How can a family and community best deal with the devastating impact of suicide? It’s a question that playwright Jada Alberts confronts head on in her first play Brothers Wreck, which is currently on show at the Odeon Theatre in Adelaide.

She believes that open communication is essential and the way to find hope in the face of grief. 

“When I first experienced the death of my friend when I was 15 through suicide, I was in a community that didn’t allow me to talk about it and were terrified to even say the word suicide” she told Aboriginal Way.

“I was around adults who would not engage with me in a healthy conversation about this trauma that we had all experienced” Ms Alberts said.

“I found that incredibly destructive personally, and we know that in communities there is a contagion that there can be fear that there is a risk that suicide can set off and trigger other suicide. And for me, I felt, I felt very much that I wasn’t able to speak about it” she said.

That lack of communication was particularly difficult given the higher rates of suicide within the Indigenous community said Ms Alberts.

“I have personally experienced losing people, and most of my family, both immediate and extended, have lost people to suicide.

“I wrote this to remind myself and to remind my family and my community that there is so much love and we can take care of each other, we need to trust each other with being honest with each other and honest with ourselves. And there’s healing in that” she said.

The bottling up of emotions and dealing with responses to pain is at the core of the story and characters within Brothers Wreck, Ms Alberts says.

“The play really is about trauma and how we carry it and how this young man carries it” she said.

“The main character in the play, Ruben, he carries it by shutting off from people and pretending that he’s strong.

“He uses his masculinity in a way that is destructive, and he uses alcohol in a way that’s destructive. His family, who love him dearly and have also experienced trauma in different ways, rally around him, and his community as well.” she said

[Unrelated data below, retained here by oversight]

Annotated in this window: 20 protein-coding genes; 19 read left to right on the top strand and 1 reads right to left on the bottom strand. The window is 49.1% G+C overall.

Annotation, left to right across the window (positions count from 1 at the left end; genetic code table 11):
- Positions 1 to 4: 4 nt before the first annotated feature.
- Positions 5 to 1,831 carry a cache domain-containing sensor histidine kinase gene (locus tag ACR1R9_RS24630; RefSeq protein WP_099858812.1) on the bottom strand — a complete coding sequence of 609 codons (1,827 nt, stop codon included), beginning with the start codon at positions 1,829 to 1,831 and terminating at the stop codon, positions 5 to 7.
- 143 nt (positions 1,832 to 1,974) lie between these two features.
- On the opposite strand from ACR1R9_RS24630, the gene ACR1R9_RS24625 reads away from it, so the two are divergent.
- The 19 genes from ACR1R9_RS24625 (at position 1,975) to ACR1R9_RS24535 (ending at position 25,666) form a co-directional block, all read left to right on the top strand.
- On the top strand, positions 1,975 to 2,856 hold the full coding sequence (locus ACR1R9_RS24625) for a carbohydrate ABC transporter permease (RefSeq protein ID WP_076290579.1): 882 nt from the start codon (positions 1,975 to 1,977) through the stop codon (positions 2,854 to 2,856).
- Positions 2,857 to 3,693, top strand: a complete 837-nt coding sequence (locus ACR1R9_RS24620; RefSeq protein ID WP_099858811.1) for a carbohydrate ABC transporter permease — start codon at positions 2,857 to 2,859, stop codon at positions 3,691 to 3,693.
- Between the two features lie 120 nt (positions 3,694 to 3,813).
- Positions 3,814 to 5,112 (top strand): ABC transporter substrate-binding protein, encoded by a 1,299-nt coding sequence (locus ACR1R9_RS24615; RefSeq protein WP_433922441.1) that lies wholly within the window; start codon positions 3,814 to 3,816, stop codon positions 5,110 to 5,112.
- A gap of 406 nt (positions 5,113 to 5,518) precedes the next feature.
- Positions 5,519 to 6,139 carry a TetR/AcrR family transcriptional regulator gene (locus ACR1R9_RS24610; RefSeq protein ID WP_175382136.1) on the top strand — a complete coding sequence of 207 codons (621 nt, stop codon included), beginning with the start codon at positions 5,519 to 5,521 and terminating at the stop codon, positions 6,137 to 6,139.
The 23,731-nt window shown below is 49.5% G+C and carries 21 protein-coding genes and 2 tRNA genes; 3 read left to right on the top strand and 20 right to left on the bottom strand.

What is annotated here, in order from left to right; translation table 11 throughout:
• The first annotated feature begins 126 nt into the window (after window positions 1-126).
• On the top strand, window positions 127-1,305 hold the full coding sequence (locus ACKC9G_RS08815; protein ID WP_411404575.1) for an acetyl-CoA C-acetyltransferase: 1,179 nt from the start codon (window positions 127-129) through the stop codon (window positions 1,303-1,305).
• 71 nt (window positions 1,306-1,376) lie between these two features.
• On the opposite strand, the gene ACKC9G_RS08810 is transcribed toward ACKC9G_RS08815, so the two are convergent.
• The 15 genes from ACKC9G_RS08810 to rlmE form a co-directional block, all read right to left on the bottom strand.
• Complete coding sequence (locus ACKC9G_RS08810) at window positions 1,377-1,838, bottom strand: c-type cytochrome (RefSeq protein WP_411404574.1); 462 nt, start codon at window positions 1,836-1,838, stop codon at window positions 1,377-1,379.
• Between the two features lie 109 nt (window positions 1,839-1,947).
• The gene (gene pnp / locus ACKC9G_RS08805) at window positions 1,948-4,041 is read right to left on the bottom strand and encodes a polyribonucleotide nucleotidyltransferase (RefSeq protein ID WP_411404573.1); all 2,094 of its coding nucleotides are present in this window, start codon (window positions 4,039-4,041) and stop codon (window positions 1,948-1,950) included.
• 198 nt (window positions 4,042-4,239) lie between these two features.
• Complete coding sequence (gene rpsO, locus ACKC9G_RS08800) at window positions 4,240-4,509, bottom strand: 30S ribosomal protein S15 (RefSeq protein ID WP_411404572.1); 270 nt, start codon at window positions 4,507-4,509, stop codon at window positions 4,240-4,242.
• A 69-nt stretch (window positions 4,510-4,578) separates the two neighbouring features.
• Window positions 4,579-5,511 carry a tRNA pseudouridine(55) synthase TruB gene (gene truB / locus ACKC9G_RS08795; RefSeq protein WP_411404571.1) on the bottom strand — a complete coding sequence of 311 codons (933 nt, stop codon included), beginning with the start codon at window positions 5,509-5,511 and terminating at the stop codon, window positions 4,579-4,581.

“I wrote this to remind myself and to remind my family and my community that there is so much love and we can take care of each other, we need to trust each other with being honest with each other and honest with ourselves. And there’s healing in that” Jada Alberts

The current production of Brothers Wreck is a co-production between Malthouse Theatre in Melbourne and State Theatre of South Australia, after it was first produced in 2014 by Belvoir Street Theatre in Sydney.

As well as being the writer of Brothers Wreck, Ms Alberts has directed this production of the play. She says it’s been a positive experience made easier by the first production in Sydney.

“I’ve enjoyed it. I’ve had the luxury in that I knew that the play and the back of the play was broken the first time it was done.

“Given that this one had been produced before, it meant that a lot of the kinks in the play were ironed out” she said.

Being the playwright also had its advantages when she came to directing Ms Alberts explained.

“There’s a little bit less work that I had to do because I really understood the people in the play and the characters. Because they came from my family and they came from my brain. And so all of that knowledge was already there, which was handy” she laughed.

Her knowledge of what works in the theatre has also expanded since she wrote this debut play she explained.

“I think I saw what the theatre was capable of in the three, four years since I’d written it.

“This was my first play, and so it’s quite filmic on the page. And what we, what we did this time is, given that I have a bit more experience in the theatre and wanted to explore different things, we really shifted it into an abstract space rather than a, something more domestic and natural” she said.

The Adelaide production includes an all Indigenous cast including Nelson Baker, Lisa Flanagan, Trevor Jamieson, Dion Williams and Leonie Whyman.

Despite the difficult topic, Ms Alberts says that there are rewards for those who engage with the concepts in the play.

“I think it’s a natural response to want to not engage with difficult things. Sometimes we try to self-preserve in that way.

“But if we don’t talk about these things and if we don’t look at them, then that’s when we start to lose the battle against these horrible things that we all experience” she said.

“Ultimately I do want everybody know that it’s a hopeful story. It’s a story about how, if we lean on each other, that we can, that we can carry this together, that no one has to do it by themselves. Because we all experience it in different ways” Ms Alberts said.

Brothers Wreck

By Jada Alberts

27 June – 14 July

Odeon Theatre Norwood

If you’d like to speak to someone about the issues raised in this story, you can call Lifeline on 13 11 44  24 hours a day.

(Top picture – Dion Williams in Brothers Wreck)

By Lucy Kingston


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